A new £35 million government-backed research programme into treatments for mental health problems among adolescents has been launched.
The research aims to give more support to teenagers experiencing poor mental health including disorders such as depression, anxiety, self-harm and eating disorders. Researchers will look at external tensions and genetics to ensure mental health problems are being treated as effectively as possible during adolescence, while the brain is still developing.
Business Secretary Andrea Leadsom said: “Our teenage years can be the most fantastic of our life. But there are those for whom the teenage years are the most difficult. We know that in the UK, three quarters of those that will experience mental health problems will do so before they turn 24.”
“The £35 million government-backed research programme we are announcing today will look to better understand why so many teenagers face mental health problems, and how we can better support, detect and treat them,” she added.
One in eight children or young people in the UK are affected by mental health problems. Approximately three-quarters of children or young people who experience mental health problems will do so before the age of 24. Early intervention has a crucial role to play in ensuring young people have quicker, better access to support and treatments.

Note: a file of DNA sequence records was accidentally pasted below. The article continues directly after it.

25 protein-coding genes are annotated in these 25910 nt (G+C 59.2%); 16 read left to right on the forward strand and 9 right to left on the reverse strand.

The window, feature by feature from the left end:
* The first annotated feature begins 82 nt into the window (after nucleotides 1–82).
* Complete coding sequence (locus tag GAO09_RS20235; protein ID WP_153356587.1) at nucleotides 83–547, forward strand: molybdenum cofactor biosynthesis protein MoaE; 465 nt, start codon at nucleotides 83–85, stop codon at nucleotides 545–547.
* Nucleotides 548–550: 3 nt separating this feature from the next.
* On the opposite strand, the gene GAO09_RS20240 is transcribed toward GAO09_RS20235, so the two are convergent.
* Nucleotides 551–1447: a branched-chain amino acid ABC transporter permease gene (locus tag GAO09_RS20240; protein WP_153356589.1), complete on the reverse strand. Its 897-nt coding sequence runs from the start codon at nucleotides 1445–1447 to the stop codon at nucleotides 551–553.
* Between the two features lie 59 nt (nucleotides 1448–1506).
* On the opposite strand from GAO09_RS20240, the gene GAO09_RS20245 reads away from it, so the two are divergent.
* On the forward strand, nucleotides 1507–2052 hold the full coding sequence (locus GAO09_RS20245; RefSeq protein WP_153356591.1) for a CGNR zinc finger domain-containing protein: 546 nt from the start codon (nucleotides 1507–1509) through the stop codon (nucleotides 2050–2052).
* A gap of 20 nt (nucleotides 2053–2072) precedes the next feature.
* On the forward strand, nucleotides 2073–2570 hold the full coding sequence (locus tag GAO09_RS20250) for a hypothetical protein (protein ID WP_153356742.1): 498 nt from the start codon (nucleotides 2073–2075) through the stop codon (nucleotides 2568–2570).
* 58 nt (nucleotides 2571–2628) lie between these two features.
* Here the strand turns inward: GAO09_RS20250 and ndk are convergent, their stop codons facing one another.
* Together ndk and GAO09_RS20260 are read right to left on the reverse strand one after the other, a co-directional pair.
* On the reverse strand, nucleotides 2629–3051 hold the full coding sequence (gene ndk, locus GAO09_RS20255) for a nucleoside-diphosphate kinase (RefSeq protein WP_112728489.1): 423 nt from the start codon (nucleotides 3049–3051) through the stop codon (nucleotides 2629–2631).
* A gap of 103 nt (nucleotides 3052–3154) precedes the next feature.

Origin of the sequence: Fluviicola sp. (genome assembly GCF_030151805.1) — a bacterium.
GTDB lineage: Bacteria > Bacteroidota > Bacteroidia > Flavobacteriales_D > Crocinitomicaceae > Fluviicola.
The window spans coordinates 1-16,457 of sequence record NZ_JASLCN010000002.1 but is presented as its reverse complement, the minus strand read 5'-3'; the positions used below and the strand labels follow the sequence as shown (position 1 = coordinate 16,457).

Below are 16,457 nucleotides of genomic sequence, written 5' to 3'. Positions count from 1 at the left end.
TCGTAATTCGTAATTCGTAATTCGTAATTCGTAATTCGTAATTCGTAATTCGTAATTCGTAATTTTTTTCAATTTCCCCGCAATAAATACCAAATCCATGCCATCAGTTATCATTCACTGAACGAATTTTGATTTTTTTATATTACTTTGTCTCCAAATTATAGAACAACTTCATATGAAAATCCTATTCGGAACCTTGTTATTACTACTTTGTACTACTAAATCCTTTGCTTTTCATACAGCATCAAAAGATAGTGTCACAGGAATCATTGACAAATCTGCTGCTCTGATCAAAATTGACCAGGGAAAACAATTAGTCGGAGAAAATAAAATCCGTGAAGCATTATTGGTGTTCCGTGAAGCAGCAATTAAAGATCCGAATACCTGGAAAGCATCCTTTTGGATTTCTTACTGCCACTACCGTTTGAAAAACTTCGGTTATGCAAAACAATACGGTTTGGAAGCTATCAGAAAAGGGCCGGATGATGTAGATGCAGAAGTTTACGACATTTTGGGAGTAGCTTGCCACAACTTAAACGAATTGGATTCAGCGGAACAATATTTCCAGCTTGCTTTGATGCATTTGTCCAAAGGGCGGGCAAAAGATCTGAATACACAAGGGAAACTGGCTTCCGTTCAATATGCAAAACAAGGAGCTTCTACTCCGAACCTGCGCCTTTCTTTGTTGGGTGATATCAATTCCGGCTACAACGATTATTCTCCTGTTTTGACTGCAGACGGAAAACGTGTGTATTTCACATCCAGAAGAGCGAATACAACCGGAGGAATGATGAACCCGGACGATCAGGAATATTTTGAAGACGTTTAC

Over its five-year duration, the research – backed with £25m government funding – will look at how adolescents interact with the world, their biological background, their social relationships and achievements at school.
It is hoped that the project could lead to the early identification of vulnerable young people in schools and health services and better diagnosis, while exploring what makes some teenagers more susceptible to conditions than others.
Emma Thomas, Chief Executive of YoungMinds, said: “This investment in research is hugely welcome. We know from young people we work with that the factors that can lead to poor mental health are often complex, but that difficult experiences at a young age – like bereavement, bullying or abuse – can have a huge impact. It’s really important that we have clear evidence about how the circumstances children grow up in affect their mental health, and about what forms of support make the most difference.
“While we undoubtedly need investment in NHS mental health services, we would also hope that this research would lead to further action across government and across society to address the crisis and make early support a priority,” Ms Thomas added.
The government has already pledged an extra £2.3 billion a year in the NHS Long Term Plan to enable 345,000 more children and young people to have better access to mental health support by 2023-24.
The government’s new health education curriculum will become mandatory in all schools from September 2020.